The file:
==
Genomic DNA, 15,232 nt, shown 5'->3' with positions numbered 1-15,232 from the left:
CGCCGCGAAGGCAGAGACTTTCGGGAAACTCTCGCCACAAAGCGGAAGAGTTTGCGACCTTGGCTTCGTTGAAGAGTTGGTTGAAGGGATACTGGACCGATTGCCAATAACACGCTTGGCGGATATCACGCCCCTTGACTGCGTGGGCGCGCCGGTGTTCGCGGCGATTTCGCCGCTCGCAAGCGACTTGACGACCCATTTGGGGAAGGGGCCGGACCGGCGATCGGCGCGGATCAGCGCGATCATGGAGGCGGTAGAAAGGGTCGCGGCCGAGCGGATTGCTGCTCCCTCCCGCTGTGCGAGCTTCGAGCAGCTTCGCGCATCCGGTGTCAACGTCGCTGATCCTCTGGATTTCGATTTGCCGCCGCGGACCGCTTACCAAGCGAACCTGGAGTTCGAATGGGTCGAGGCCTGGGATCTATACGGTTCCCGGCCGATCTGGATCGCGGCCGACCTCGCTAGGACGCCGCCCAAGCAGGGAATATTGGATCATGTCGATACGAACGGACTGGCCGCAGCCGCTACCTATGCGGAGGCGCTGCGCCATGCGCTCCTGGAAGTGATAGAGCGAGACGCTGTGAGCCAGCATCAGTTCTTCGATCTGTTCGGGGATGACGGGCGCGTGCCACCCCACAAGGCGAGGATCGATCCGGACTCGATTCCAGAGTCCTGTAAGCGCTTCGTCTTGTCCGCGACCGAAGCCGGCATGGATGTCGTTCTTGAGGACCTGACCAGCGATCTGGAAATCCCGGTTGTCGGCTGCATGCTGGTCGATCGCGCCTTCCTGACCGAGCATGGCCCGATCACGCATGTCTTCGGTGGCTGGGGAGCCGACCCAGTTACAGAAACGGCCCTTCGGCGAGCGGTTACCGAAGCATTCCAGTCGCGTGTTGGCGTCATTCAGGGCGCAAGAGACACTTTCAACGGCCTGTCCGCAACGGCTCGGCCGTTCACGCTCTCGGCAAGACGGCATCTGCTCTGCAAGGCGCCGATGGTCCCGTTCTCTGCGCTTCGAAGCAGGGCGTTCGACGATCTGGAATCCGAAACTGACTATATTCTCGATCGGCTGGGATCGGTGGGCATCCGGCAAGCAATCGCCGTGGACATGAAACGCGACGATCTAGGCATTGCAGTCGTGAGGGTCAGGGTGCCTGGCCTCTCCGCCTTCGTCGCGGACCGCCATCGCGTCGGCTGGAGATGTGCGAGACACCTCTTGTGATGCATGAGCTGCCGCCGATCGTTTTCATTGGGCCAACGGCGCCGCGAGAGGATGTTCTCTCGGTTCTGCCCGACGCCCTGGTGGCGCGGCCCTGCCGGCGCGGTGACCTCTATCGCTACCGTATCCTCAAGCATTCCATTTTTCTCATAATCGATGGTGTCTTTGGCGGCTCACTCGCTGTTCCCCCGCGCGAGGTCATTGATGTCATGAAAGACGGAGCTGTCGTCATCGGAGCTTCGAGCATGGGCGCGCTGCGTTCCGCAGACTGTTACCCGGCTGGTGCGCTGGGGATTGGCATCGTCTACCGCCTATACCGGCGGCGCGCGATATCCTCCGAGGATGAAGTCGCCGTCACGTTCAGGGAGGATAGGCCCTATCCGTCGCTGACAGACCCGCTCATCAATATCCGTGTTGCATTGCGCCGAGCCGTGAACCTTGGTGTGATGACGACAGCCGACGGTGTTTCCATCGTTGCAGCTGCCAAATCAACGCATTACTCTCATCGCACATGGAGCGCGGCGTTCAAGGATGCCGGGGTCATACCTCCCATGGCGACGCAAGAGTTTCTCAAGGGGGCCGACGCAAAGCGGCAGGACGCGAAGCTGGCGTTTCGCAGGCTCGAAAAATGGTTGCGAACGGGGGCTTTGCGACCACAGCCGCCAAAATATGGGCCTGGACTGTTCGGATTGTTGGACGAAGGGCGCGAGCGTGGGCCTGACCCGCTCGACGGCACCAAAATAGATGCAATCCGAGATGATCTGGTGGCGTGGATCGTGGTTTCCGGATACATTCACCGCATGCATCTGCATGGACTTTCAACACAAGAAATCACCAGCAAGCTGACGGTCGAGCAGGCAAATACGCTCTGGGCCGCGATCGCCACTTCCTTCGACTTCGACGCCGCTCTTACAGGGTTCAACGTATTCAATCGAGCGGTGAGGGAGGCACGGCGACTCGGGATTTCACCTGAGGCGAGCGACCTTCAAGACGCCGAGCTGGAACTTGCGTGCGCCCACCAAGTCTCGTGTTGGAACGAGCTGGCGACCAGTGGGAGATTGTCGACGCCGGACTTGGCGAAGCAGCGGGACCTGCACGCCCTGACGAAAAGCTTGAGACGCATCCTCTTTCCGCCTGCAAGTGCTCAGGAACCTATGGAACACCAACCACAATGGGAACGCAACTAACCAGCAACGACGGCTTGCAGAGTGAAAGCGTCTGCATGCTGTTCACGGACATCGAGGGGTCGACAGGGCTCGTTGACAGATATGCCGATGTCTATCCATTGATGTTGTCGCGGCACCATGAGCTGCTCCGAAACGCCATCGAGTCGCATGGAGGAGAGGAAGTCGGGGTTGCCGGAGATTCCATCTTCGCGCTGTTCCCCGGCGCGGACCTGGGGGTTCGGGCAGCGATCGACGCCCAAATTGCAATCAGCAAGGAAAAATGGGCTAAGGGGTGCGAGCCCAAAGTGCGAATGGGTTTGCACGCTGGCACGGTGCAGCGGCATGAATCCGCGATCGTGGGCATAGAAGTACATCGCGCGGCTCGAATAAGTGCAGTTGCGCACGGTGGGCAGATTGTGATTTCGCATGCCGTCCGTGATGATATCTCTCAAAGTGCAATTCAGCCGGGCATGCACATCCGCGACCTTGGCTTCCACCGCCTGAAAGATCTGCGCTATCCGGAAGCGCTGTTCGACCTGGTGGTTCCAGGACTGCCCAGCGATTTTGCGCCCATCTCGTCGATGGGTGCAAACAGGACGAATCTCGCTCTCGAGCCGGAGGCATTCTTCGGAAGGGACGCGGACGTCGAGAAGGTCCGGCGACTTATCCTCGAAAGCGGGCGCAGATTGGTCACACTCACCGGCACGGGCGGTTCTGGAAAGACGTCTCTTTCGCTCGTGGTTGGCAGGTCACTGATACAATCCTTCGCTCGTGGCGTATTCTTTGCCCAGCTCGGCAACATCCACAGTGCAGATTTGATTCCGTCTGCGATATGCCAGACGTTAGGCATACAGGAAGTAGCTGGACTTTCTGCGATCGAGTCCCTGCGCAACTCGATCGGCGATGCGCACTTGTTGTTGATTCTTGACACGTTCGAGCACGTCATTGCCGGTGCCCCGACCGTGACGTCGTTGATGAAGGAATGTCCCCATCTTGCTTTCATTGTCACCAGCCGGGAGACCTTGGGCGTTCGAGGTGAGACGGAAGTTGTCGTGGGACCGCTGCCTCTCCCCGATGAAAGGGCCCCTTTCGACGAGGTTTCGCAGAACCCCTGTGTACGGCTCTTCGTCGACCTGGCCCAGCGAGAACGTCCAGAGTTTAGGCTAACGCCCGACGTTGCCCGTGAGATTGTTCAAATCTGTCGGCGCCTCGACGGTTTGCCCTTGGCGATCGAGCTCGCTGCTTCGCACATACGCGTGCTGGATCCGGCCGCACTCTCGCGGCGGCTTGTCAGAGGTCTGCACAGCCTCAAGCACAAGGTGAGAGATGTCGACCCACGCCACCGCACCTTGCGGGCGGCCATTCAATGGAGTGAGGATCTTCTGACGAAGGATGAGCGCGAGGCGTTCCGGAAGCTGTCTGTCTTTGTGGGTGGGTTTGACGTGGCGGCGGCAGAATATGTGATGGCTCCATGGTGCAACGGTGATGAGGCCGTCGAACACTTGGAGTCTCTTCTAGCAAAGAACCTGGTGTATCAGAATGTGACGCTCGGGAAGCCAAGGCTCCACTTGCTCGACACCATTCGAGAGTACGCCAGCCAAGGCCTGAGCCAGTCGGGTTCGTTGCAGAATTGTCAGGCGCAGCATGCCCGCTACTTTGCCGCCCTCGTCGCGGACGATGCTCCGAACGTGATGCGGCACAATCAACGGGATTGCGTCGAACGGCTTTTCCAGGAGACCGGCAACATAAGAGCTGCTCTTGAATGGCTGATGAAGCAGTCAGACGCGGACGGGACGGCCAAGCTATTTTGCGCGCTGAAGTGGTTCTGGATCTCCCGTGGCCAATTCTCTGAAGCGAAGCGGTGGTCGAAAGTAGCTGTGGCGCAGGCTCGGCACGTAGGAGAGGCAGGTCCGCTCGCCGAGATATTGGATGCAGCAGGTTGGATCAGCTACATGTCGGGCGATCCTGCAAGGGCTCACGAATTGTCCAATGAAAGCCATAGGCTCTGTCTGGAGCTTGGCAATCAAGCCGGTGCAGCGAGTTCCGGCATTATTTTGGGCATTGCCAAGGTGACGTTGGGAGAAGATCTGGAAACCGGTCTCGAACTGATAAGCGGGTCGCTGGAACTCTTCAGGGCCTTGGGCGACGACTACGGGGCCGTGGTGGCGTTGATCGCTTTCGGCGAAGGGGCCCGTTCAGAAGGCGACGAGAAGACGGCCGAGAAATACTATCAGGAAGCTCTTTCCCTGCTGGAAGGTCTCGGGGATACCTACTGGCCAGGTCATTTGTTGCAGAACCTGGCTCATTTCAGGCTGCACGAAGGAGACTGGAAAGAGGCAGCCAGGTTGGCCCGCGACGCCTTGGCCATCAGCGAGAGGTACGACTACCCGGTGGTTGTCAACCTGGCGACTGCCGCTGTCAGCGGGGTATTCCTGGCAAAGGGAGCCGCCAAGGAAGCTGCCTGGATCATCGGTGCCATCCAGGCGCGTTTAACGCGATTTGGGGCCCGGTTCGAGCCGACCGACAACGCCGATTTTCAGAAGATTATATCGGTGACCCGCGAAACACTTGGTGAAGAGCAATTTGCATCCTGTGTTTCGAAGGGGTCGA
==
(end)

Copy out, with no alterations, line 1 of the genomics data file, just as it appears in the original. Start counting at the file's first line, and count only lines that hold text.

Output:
Genomic DNA, 15,232 nt, shown 5'->3' with positions numbered 1-15,232 from the left: